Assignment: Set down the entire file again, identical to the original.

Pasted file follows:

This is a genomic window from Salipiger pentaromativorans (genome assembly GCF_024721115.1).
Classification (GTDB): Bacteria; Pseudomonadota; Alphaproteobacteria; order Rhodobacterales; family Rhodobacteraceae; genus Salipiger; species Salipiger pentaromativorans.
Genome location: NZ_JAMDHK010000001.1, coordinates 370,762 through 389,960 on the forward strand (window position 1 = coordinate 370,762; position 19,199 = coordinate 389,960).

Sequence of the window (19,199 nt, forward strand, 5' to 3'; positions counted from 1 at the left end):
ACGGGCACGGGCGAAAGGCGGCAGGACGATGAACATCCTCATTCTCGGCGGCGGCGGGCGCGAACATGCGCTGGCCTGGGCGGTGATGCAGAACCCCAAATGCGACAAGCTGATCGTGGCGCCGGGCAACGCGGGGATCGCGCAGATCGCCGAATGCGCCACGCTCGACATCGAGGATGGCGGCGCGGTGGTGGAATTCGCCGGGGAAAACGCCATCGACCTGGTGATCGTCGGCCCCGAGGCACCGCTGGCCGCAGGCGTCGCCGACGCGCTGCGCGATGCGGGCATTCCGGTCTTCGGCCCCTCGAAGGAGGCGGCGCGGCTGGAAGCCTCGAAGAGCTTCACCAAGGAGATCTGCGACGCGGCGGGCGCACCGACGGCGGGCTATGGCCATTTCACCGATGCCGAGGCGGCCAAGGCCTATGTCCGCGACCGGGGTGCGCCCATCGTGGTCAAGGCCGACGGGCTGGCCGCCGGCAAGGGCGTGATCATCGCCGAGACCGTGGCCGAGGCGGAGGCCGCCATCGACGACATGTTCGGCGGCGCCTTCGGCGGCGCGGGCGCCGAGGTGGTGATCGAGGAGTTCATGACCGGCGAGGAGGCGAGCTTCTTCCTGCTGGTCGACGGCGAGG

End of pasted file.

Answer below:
This is a genomic window from Salipiger pentaromativorans (genome assembly GCF_024721115.1).
Classification (GTDB): Bacteria; Pseudomonadota; Alphaproteobacteria; order Rhodobacterales; family Rhodobacteraceae; genus Salipiger; species Salipiger pentaromativorans.
Genome location: NZ_JAMDHK010000001.1, coordinates 370,762 through 389,960 on the forward strand (window position 1 = coordinate 370,762; position 19,199 = coordinate 389,960).

Sequence of the window (19,199 nt, forward strand, 5' to 3'; positions counted from 1 at the left end):
ACGGGCACGGGCGAAAGGCGGCAGGACGATGAACATCCTCATTCTCGGCGGCGGCGGGCGCGAACATGCGCTGGCCTGGGCGGTGATGCAGAACCCCAAATGCGACAAGCTGATCGTGGCGCCGGGCAACGCGGGGATCGCGCAGATCGCCGAATGCGCCACGCTCGACATCGAGGATGGCGGCGCGGTGGTGGAATTCGCCGGGGAAAACGCCATCGACCTGGTGATCGTCGGCCCCGAGGCACCGCTGGCCGCAGGCGTCGCCGACGCGCTGCGCGATGCGGGCATTCCGGTCTTCGGCCCCTCGAAGGAGGCGGCGCGGCTGGAAGCCTCGAAGAGCTTCACCAAGGAGATCTGCGACGCGGCGGGCGCACCGACGGCGGGCTATGGCCATTTCACCGATGCCGAGGCGGCCAAGGCCTATGTCCGCGACCGGGGTGCGCCCATCGTGGTCAAGGCCGACGGGCTGGCCGCCGGCAAGGGCGTGATCATCGCCGAGACCGTGGCCGAGGCGGAGGCCGCCATCGACGACATGTTCGGCGGCGCCTTCGGCGGCGCGGGCGCCGAGGTGGTGATCGAGGAGTTCATGACCGGCGAGGAGGCGAGCTTCTTCCTGCTGGTCGACGGCGAGG